Britain’s BirdTrack birdwatchers share vital non-bird observations with national iRecord

14 Mar 2022 | No. 2022-11

BirdTrack, organised by the British Trust for Ornithology (BTO) as a birdwatcher’s online notebook, has just submitted over a quarter of a million observations of other wildlife to iRecord, a national wildlife data collection website operated by the Biological Records Centre( BRC), providing information that is vital in helping to understanding the health of all of our wildlife, not just birds.

Britain’s birdwatchers are well known for watching other wildlife too, and whilst birds are their primary aim they very often diversify into butterfly, dragonfly and mammal watching, alongside recording some plants too. Over recent years, developments to the BirdTrack recording software has enabled them to record their other wildlife whilst submitting their bird observations. This has resulted in BirdTrack sharing these records, over 250,000 of them, with iRecord, making them available to others for research and conservation.

Scott Mayson, BirdTrack Organiser at the BTO, said, “It never ceases to amaze me how engaged in wildlife recording the British public are. As this initiative develops we will be sharing over 100,000 butterfly observations per year alone and have received 150 butterfly records already this year, and it is only March. I would encourage any birdwatchers already using BirdTrack to submit their non-bird observations too, the more we get the more powerful the database becomes as a conservation tool”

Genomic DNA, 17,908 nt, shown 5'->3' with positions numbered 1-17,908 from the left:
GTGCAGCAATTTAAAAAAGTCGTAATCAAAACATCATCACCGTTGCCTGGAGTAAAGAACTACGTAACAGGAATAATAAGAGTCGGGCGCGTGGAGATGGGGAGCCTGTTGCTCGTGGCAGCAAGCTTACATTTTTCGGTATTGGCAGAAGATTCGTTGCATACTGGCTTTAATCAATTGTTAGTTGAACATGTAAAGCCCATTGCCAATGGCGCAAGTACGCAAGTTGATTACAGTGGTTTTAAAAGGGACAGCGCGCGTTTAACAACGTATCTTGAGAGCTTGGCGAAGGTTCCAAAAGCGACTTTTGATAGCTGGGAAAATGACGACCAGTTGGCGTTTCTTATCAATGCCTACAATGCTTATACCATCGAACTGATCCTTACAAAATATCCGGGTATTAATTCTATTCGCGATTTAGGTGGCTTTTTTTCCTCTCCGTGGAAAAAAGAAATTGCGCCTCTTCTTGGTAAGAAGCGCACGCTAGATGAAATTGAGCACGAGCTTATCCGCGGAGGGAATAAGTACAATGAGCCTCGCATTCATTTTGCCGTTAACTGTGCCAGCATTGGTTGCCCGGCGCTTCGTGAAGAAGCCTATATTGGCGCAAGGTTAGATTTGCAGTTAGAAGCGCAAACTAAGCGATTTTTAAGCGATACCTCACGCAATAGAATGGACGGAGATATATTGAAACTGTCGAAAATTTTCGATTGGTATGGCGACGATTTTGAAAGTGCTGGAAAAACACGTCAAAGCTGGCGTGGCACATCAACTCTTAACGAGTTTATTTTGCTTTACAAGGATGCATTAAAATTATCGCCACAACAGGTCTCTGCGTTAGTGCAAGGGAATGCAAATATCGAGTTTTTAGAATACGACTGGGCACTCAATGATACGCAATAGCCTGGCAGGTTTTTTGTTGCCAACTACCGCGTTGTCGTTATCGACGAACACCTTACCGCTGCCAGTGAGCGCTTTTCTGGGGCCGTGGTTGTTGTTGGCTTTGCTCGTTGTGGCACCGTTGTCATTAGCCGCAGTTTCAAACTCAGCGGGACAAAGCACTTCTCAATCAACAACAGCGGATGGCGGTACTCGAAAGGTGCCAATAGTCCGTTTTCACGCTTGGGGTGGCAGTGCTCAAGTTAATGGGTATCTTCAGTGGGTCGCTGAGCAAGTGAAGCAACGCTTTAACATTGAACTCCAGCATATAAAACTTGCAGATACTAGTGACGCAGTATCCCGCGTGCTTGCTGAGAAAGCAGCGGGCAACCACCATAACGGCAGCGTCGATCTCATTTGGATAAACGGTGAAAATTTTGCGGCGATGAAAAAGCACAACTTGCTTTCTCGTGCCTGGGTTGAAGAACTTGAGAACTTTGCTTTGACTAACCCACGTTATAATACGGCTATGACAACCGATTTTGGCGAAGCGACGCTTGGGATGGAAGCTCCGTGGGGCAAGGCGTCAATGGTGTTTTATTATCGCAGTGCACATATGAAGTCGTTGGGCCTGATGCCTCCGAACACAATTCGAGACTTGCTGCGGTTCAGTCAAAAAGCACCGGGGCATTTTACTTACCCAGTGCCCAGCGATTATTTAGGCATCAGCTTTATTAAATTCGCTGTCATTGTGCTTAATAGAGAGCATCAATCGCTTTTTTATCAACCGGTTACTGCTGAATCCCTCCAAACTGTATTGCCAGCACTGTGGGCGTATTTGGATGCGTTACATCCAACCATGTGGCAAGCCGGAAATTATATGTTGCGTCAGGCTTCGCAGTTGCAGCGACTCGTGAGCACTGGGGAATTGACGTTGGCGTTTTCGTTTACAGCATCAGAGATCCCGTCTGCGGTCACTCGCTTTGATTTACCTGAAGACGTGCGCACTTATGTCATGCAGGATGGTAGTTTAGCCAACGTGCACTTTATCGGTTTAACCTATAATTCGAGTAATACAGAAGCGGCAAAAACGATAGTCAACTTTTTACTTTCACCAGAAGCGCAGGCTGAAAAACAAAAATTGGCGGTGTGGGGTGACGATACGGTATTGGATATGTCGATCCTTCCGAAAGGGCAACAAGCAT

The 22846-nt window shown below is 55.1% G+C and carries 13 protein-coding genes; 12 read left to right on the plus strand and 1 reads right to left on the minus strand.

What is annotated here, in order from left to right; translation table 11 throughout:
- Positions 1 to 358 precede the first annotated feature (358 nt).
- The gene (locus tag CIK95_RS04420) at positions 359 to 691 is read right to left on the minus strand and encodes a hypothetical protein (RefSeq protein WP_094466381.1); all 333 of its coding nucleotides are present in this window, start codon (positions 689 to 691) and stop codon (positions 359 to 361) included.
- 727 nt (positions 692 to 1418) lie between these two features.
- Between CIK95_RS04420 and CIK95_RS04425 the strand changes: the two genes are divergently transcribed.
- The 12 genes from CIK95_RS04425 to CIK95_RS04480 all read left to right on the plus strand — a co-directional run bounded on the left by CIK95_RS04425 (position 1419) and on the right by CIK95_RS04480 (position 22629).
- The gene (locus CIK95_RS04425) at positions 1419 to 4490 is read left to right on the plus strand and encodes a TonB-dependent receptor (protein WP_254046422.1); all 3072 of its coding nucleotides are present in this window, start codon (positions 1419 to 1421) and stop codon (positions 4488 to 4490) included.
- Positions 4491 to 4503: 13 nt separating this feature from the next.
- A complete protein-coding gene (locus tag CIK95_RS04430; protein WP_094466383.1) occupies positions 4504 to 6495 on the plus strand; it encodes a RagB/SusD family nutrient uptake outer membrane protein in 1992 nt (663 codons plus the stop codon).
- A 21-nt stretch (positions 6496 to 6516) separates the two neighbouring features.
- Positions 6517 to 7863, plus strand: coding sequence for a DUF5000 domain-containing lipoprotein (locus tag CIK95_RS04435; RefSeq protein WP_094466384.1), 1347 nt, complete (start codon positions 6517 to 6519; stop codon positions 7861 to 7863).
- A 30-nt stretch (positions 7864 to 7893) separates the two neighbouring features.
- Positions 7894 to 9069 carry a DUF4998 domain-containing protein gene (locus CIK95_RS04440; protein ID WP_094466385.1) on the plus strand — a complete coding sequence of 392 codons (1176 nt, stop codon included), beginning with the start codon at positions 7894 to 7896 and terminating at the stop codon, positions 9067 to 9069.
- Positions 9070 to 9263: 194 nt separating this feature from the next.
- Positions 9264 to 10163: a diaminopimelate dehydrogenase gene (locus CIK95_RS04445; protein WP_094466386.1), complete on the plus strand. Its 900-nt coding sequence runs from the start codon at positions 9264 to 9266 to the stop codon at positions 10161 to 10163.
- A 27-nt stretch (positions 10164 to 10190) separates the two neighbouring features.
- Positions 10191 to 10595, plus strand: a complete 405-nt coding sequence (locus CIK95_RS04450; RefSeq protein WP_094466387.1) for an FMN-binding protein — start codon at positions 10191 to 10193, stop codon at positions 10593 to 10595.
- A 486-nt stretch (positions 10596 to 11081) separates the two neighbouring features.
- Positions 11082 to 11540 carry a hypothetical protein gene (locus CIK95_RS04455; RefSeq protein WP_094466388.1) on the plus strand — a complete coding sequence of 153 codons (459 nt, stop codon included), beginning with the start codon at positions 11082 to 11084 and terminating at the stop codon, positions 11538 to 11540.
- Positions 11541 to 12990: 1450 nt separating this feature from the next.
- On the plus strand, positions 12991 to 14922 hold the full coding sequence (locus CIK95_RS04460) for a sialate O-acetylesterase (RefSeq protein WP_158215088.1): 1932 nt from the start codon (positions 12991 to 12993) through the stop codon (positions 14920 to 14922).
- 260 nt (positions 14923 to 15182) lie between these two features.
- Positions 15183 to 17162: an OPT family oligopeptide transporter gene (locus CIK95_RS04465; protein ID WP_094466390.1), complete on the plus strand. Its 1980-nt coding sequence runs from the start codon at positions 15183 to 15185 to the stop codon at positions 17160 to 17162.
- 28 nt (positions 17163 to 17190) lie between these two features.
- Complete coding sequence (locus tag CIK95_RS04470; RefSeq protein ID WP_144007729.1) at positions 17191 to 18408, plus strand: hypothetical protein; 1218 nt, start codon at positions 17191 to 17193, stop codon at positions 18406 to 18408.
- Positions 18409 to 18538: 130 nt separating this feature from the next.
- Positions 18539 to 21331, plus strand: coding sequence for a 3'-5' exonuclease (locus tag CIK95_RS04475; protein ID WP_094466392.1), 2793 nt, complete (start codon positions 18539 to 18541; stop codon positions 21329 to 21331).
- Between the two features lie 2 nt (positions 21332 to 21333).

Martin Harvey, UKCEH Biological Records Centre, said “BRC is pleased to have been able to work with BTO to establish this link between our two online recording systems, building on the strengths of each to enable more wildlife records to be checked and shared”

BirdTrack is free to download and take part in – for more information, please visit
The development for this project was supported by Defra and Natural England through the Natural Capital Ecosystem Assessment programme. The Biological Records Centre (BRC) is supported by the Joint Nature Conservation Committee (JNCC) and UKCEH (through the Natural Environment Research Council (NERC) as part of the UK-SCAPE programme delivering National Capability).

Contact Details
Paul Stancliffe
 (BTO Media Manager)
Mobile: 07585 440910
Email: press [at] (subject: News%20release%20enquiry)

Mike Toms (Head of Communications)
Mobile 07850 500791
Email: press [at] (subject: News%20release%20enquiry)

Images are available for use alongside this News Release. These can be downloaded from this link for which you will need to enter the password Nymphalid202211 alternatively, please contact press [at] quoting reference 2022-11

Notes for editors

BirdTrack is an exciting project
, through a partnership between the BTO, the RSPB, Birdwatch Ireland, the Scottish Ornithologists' Club and the Welsh Ornithological Society, that looks at migration movements and distributions of birds throughout Britain and Ireland. BirdTrack provides facilities for observers to store and manage their own personal records as well as using these to support species conservation at local, regional, national and international scales.
BTO is the UK's leading bird research charity. A growing membership and up to 60,000 volunteer birdwatchers contribute to BTO's surveys, collecting information that underpins conservation action in the UK. BTO maintains a staff of 100 at its offices in Thetford, Stirling, Bangor (Wales) and Belfast (Northern Ireland), who analyse and publicise the results of surveys and projects. BTO's work is funded by BTO supporters, government, trusts, industry and conservation organisations.

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